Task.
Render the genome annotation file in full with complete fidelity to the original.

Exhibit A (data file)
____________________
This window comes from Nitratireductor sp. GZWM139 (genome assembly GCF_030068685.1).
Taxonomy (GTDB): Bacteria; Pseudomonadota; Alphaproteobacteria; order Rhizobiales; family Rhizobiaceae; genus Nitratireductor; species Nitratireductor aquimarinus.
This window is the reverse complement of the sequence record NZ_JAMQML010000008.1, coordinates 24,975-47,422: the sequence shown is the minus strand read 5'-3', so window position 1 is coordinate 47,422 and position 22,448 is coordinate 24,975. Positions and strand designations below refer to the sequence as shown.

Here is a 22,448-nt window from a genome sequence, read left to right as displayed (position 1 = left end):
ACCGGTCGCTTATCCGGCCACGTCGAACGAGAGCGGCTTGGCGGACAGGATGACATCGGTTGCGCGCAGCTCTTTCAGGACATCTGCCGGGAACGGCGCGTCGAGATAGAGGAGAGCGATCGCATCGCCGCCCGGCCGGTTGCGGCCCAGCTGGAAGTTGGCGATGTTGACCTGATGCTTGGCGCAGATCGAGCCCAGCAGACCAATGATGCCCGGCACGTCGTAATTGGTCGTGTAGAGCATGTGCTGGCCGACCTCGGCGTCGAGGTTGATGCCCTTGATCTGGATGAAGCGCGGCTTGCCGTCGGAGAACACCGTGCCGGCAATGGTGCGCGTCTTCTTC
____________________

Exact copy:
This window comes from Nitratireductor sp. GZWM139 (genome assembly GCF_030068685.1).
Taxonomy (GTDB): Bacteria; Pseudomonadota; Alphaproteobacteria; order Rhizobiales; family Rhizobiaceae; genus Nitratireductor; species Nitratireductor aquimarinus.
This window is the reverse complement of the sequence record NZ_JAMQML010000008.1, coordinates 24,975-47,422: the sequence shown is the minus strand read 5'-3', so window position 1 is coordinate 47,422 and position 22,448 is coordinate 24,975. Positions and strand designations below refer to the sequence as shown.

Here is a 22,448-nt window from a genome sequence, read left to right as displayed (position 1 = left end):
ACCGGTCGCTTATCCGGCCACGTCGAACGAGAGCGGCTTGGCGGACAGGATGACATCGGTTGCGCGCAGCTCTTTCAGGACATCTGCCGGGAACGGCGCGTCGAGATAGAGGAGAGCGATCGCATCGCCGCCCGGCCGGTTGCGGCCCAGCTGGAAGTTGGCGATGTTGACCTGATGCTTGGCGCAGATCGAGCCCAGCAGACCAATGATGCCCGGCACGTCGTAATTGGTCGTGTAGAGCATGTGCTGGCCGACCTCGGCGTCGAGGTTGATGCCCTTGATCTGGATGAAGCGCGGCTTGCCGTCGGAGAACACCGTGCCGGCAATGGTGCGCGTCTTCTTC